House Agrees to Ryan Instructions for Budget Conferees to Protect Social Security, Restrain Tax Hikes
First District Congressman Paul Ryan, who serves as the Ranking Member of the House Budget Committee, today succeeded with a bipartisan vote of 364-57 in winning overwhelming House approval to stop the government's raid on Social Security and reject the House Democrat tax hikes in the final version of the federal Budget Resolution. Ryan's proposal passed today under a motion to instruct conferees on the federal Budget Resolution.
"The budget plan that I proposed earlier this spring proved that we can balance the budget without raiding the Social Security surplus and without raising taxes," Ryan said. "Now that the Democrat leadership has moved ahead with its budget and tax hike plan, we're trying to limit the damage and ensure that Social Security is protected. Today's vote sends a clear message to the Members of Congress who will negotiate the final budget that they should stop government's raid on Social Security and keep tax increases to a minimum."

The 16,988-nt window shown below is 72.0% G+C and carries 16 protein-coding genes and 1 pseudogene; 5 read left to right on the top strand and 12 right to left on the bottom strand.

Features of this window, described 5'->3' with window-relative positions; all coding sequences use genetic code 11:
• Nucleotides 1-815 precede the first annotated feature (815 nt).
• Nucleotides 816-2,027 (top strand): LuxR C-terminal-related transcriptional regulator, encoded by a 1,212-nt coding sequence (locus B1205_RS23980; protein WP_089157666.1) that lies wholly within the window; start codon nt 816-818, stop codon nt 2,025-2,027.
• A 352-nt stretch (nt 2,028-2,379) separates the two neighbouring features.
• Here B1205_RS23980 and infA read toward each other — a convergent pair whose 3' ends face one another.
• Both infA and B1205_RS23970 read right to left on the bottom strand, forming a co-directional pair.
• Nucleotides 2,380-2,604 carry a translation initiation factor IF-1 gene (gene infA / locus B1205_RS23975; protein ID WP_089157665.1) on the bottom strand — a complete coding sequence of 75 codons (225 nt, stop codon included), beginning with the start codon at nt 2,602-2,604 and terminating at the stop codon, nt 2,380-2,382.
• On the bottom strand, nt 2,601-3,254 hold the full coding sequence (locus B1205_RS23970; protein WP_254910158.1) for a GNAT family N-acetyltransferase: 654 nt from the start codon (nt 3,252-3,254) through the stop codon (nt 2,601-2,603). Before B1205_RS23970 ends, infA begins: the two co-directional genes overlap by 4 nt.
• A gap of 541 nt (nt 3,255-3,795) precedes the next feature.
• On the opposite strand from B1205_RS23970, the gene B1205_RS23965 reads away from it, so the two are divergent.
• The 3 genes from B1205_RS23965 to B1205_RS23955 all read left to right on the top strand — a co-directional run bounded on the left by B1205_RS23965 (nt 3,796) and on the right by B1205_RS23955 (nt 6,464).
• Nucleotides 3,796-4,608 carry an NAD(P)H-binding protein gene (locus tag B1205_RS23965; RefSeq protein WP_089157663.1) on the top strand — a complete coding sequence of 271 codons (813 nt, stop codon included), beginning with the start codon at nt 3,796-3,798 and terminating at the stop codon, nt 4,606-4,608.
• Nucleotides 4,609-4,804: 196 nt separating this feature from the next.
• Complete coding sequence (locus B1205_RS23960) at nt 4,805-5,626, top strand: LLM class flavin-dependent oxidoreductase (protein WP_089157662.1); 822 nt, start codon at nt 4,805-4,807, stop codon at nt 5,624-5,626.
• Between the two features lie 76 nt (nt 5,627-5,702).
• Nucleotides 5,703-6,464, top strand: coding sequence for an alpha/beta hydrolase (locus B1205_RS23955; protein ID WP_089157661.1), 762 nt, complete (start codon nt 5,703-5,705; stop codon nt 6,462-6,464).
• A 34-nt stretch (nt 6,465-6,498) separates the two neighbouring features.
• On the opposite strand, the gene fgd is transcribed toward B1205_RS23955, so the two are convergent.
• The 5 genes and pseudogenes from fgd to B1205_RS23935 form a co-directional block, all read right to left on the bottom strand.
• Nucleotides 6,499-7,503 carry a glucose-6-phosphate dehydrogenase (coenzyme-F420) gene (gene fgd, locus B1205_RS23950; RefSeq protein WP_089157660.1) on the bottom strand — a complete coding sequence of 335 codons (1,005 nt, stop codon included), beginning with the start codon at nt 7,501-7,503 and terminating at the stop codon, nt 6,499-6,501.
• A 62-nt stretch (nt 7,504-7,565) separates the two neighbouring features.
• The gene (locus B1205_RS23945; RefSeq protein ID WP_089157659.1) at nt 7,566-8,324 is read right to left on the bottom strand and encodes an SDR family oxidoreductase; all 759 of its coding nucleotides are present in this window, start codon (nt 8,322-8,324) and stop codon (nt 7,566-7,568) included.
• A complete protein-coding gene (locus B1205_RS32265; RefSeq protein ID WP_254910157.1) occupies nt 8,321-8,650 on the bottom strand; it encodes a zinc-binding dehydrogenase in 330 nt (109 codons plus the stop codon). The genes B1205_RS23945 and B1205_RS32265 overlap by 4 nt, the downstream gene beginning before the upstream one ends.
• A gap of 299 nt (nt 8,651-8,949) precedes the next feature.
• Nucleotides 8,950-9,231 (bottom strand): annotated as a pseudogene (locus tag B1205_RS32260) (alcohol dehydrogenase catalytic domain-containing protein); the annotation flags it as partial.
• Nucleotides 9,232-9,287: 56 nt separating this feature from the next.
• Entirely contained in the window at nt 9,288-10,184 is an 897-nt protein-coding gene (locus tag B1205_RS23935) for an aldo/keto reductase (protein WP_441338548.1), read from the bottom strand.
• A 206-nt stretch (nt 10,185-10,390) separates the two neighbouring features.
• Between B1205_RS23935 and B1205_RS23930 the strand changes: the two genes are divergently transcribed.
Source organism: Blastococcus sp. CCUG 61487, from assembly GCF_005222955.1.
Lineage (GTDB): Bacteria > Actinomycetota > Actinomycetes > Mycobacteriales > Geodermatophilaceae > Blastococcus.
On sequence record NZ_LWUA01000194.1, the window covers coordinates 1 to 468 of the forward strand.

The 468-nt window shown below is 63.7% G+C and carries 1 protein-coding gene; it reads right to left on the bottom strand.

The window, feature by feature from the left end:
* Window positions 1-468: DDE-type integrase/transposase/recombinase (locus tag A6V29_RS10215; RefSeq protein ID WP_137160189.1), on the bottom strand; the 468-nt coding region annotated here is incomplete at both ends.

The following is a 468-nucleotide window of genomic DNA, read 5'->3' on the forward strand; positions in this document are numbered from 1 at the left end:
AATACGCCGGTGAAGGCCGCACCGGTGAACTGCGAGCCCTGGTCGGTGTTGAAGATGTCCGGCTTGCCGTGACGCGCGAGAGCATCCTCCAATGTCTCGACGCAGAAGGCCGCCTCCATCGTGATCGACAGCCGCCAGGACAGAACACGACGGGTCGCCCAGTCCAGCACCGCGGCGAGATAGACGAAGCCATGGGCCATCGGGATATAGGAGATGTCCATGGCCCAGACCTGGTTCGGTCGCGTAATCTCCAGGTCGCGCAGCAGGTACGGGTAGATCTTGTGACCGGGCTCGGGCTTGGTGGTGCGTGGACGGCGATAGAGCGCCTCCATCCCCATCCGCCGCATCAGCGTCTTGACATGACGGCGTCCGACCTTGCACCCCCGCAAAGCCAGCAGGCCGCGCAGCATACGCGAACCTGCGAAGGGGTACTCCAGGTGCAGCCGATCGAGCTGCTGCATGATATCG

Ryan's instructions, to which the vast majority of the House agreed, direct budget conferees to commit to the following:
Reject the massive tax increase in the House budget. Conferees are instructed to reject the $392.5 billion tax increase in the revenue levels of the House-passed budget - the largest tax increase in American history. These tax hikes include reimposing the marriage penalty and the death tax, cutting the child tax credit in half, and raising marginal income tax rates.
Insist on the lowest possible level of taxes. This expresses the belief that budget conferees should adopt the lowest possible revenue level allowed within the scope of the House-passed and Senate-passed Democrat budgets.
Stop the raid on Social Security. This legislative motion also instructs conferees to stop raiding Social Security for the government's operating budget. They should do this by producing a "unified" surplus (including Social Security) of at least $96 billion, equal to Social Security's cash surplus, in fiscal year 2012.